# F. feature engineering

- we take number of pickups that are happened in last 5 10min travels
- from the baseline models, we said the exponential weighted moving average gives us the best error. we will try to add the same exponential weighted moving average at t as a feature to our data exponential weighted moving average => p’(t) = alpha*p’(t-1) + (1-alpha)*P(t-1)
- we will code each day Sunday = 0, monday=1, tue = 2, wed=3, thur=4, fri=5,sat=6
- latitude
- longitude
- frequency and amplitude at different time zone(peak, morning&evening etc) using Fourier Transforms

# G. Train-Test Split

Before we start predictions using the tree-based regression models we take 3 months of 2016 pickup data and split it such that for every region we have 70% data in train and 30% in the test, ordered date-wise for every region

# H. Implementing model

## Regression Models

from sklearn.linear_model import LinearRegression

from sklearn.model_selection import learning_curve, GridSearchCVlr_reg=LinearRegression()

parameters = {‘fit_intercept’:[True,False], ‘normalize’:[True,False], ‘copy_X’:[True, False]}

grid = GridSearchCV(lr_reg,parameters, cv=None)

grid.fit(df_train, tsne_train_output)print(grid.best_estimator_)

print(grid.best_params_)

After implementing GridsearchCV we found the optimal parameter

## Using Random Forest Regressor

regr1 = RandomForestRegressor()#(max_features=’sqrt’,min_samples_leaf=4,min_samples_split=3,n_estimators=40, n_jobs=-1)

param_dist = {“max_depth”: [3, None],

“max_features”: [‘sqrt’ , ‘log2’ ],

“min_samples_split”: randint(2, 11),

“min_samples_leaf”: randint(1, 11),

“n_estimators”:[35,40,45]

}# run randomized search

n_iter_search = 20

random_search = RandomizedSearchCV(regr1, param_distributions=param_dist,n_iter=n_iter_search)

random_search.fit(df_train, tsne_train_output)

print(random_search.best_params_)

after implementing random search, we found the optimal parameter

the feature importance based on random forest

Observation: it is found that the previous time step at 2 periods is a very important feature and longitude is least.

## Using XgBoost Regressor

Training a hyper-parameter tuned Xg-Boost regressor on our train data.

Find more about XGBRegressor function here http://xgboost.readthedocs.io/en/latest/python/python_api.html?#module-xgboost.sklearn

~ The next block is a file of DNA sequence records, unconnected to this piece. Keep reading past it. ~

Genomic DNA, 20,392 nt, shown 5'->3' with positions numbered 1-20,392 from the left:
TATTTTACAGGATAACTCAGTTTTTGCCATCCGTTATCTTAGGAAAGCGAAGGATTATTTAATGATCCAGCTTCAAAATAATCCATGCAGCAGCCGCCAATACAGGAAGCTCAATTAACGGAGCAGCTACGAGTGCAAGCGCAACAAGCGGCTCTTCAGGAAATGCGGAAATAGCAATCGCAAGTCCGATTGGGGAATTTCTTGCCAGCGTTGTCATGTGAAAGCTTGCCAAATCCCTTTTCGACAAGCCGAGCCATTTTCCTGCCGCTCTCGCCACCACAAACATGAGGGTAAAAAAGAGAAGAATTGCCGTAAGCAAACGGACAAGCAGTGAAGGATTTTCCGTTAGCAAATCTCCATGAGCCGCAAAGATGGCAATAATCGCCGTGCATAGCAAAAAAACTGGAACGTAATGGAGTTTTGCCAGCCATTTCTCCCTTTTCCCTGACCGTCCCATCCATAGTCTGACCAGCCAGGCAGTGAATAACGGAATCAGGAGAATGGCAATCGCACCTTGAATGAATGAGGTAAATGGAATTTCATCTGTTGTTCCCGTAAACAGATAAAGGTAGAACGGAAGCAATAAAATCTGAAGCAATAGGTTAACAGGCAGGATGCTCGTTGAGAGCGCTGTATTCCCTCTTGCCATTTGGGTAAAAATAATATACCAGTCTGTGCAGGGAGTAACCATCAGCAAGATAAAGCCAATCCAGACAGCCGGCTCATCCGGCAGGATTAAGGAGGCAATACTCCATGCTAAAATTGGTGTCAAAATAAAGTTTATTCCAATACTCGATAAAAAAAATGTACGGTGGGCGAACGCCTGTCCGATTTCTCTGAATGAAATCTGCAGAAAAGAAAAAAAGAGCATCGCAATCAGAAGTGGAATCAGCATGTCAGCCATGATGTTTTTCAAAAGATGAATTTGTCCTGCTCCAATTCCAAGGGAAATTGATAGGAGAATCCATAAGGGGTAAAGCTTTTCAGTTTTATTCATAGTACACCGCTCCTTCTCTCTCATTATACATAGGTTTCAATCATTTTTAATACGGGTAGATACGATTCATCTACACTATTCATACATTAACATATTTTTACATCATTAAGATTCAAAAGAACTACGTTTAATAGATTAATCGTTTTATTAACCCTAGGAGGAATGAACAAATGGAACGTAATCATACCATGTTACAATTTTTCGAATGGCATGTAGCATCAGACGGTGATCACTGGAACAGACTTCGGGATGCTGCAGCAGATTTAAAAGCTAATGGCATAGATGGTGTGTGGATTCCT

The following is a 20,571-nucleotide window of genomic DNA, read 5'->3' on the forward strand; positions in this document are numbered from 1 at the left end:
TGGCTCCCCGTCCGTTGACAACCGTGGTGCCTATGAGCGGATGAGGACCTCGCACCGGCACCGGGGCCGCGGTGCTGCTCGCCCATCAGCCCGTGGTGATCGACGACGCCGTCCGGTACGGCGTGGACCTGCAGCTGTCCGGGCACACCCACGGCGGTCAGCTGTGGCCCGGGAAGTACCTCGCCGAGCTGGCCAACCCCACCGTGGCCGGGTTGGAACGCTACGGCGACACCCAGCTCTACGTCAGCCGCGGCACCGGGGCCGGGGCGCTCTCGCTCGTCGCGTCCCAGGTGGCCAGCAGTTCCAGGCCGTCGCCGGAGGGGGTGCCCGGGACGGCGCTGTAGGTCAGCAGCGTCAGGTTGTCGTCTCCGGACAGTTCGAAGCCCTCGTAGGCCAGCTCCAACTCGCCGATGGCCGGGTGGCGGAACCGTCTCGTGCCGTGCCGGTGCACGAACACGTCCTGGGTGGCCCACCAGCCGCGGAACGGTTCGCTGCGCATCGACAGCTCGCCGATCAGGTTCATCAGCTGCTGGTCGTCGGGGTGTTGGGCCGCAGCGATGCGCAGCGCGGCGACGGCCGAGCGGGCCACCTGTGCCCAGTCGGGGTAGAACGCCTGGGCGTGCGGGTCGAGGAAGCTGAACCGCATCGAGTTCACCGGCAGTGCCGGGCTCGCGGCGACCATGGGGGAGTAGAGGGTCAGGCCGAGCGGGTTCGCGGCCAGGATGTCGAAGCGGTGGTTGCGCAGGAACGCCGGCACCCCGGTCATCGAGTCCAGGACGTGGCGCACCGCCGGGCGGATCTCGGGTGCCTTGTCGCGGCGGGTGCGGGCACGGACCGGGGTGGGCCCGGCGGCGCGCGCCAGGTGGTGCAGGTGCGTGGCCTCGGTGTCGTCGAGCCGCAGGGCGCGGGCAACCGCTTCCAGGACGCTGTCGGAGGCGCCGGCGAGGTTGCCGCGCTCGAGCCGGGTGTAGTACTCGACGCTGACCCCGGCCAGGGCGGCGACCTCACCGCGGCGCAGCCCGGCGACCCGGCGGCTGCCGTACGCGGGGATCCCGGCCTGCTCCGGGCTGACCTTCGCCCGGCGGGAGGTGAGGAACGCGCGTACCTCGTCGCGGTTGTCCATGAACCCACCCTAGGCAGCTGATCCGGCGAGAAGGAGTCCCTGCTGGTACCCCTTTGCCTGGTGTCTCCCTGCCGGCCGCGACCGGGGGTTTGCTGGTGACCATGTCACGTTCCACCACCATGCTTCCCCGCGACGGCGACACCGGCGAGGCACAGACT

from xgboost import XGBClassifier

x_model = xgb.XGBRegressor()

param_dist = {“max_depth”: [3, 4,5],

‘n_estimators’: randint(400,600),

“min_child_weight”: [3, 4,5,6],

“gamma”:[0,0.1,0.2],

“colsample_bytree”:[0.7,0.8,0.9],

“nthread”:[3,4,5]

}# run randomized search

n_iter_search = 20

random_search = RandomizedSearchCV(x_model, param_distributions=param_dist,n_iter=n_iter_search)

random_search.fit(df_train, tsne_train_output)print(random_search.best_params_)

after fitting XGBoost, we found the optimal parameter

feature importance based on XGBoost

Observation: it is found that the previous time step at 4-periods is a very important feature and feature at the previous 2-periods is least.

# Model Comparision

## Observation:

Random Forest Regression seems to be best model where MAPE of train value deacrease below 12%there is not any sign of overfitting or underfitting but Random forest model seems little bi overfittingall model have test MAPE in range of 12.6 to 13.6%if we avoid overfitting, XGBoost is best model .

# Solution Procedure:

1)PROBLEM FORMULATION2) DATA CLEANING3) EDA4) DATTA PREPARATION(CLUSTERING/SEGMENTATION)5) Feature engineering( Time series and Fourier Transforms, frequency and amplitude at different time step, latitude, longitude etc.)6) Modelling: Baseline Models(simple, weighted and exponetntial moving average)7) split dataset into train and test8) Implementing modelTask 1: Incorporate Fourier features as features into Regression models and measure MAPE.Task 2: Perform hyper-parameter tuning for Regression models. 2a. Linear Regression: Grid Search 2b. Random Forest: Random Search 2c. Xgboost: Random Search Task 3: Explore more time-series features using Google search/Quora/Stackoverflow to reduce the MAPE to < 12%

=========Detail code available here=============